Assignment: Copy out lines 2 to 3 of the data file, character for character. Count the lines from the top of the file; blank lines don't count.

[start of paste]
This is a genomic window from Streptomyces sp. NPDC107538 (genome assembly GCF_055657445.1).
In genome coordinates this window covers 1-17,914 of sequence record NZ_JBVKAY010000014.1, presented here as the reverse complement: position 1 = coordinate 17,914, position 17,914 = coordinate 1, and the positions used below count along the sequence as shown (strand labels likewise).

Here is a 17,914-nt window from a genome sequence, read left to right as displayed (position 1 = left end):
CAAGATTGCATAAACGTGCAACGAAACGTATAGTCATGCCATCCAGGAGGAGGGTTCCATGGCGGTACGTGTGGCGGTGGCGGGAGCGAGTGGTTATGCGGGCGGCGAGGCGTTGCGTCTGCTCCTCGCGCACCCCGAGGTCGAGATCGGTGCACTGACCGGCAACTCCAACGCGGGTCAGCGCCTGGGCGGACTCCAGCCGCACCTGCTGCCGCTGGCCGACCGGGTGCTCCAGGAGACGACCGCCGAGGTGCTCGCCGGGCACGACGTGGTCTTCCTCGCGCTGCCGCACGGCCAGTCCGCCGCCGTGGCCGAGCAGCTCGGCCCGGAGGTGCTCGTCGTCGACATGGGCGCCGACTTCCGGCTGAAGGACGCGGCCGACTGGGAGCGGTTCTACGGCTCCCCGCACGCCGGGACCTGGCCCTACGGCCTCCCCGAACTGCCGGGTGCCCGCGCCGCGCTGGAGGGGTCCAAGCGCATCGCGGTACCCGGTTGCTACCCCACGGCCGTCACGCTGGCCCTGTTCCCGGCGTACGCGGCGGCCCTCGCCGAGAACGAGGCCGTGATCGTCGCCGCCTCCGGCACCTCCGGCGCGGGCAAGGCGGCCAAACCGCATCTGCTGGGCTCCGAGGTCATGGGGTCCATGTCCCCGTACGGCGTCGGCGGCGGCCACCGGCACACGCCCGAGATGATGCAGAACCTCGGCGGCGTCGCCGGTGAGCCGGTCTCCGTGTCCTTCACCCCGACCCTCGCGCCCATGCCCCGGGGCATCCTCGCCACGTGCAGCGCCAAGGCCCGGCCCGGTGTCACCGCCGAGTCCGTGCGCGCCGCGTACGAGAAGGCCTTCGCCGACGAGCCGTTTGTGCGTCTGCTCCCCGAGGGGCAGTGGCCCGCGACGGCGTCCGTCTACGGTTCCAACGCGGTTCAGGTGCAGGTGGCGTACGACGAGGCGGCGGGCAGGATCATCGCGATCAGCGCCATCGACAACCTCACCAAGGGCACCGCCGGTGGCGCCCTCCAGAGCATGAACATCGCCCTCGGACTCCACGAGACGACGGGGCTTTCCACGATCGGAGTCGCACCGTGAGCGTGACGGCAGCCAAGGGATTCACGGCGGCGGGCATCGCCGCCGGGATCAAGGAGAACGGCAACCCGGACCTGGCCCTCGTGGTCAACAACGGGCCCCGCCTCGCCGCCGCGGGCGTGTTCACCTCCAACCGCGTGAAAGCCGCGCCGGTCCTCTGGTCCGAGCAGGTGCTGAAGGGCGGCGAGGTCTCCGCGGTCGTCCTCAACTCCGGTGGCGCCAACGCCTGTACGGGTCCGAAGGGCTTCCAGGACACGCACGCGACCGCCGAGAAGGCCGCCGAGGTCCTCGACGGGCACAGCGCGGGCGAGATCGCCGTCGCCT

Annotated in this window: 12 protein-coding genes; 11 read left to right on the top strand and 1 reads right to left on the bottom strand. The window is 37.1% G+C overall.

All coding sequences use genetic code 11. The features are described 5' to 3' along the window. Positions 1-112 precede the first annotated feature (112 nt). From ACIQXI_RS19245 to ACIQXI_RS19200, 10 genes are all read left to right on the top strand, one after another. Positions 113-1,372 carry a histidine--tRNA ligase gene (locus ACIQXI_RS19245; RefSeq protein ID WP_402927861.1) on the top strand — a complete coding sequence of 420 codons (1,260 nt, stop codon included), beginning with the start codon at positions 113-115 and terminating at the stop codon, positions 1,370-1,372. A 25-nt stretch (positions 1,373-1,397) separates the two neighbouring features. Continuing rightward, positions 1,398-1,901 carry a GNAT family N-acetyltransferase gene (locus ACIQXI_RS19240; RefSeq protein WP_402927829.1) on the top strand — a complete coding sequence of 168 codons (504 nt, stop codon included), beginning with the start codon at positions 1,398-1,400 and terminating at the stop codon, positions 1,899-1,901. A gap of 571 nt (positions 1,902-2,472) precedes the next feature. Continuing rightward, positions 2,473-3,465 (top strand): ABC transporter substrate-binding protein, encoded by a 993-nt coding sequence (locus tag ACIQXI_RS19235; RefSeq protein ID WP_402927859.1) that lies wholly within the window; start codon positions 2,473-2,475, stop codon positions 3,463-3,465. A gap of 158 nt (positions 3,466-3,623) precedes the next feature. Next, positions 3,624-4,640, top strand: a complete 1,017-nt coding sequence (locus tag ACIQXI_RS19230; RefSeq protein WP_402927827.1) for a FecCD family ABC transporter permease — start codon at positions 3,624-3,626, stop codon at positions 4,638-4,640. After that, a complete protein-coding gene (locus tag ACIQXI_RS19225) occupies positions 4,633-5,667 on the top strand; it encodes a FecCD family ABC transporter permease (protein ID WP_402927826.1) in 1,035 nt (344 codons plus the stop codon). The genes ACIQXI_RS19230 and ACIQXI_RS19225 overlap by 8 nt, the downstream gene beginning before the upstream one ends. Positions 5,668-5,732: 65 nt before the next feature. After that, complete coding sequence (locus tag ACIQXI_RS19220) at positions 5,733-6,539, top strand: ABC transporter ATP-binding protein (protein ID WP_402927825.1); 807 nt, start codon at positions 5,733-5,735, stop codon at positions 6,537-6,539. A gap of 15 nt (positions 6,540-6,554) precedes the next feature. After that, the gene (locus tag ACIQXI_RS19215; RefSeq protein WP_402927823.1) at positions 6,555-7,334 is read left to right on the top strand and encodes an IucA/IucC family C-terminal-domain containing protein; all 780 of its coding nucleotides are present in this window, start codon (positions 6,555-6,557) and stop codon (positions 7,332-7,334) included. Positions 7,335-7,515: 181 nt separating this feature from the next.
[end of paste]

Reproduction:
In genome coordinates this window covers 1-17,914 of sequence record NZ_JBVKAY010000014.1, presented here as the reverse complement: position 1 = coordinate 17,914, position 17,914 = coordinate 1, and the positions used below count along the sequence as shown (strand labels likewise).

Here is a 17,914-nt window from a genome sequence, read left to right as displayed (position 1 = left end):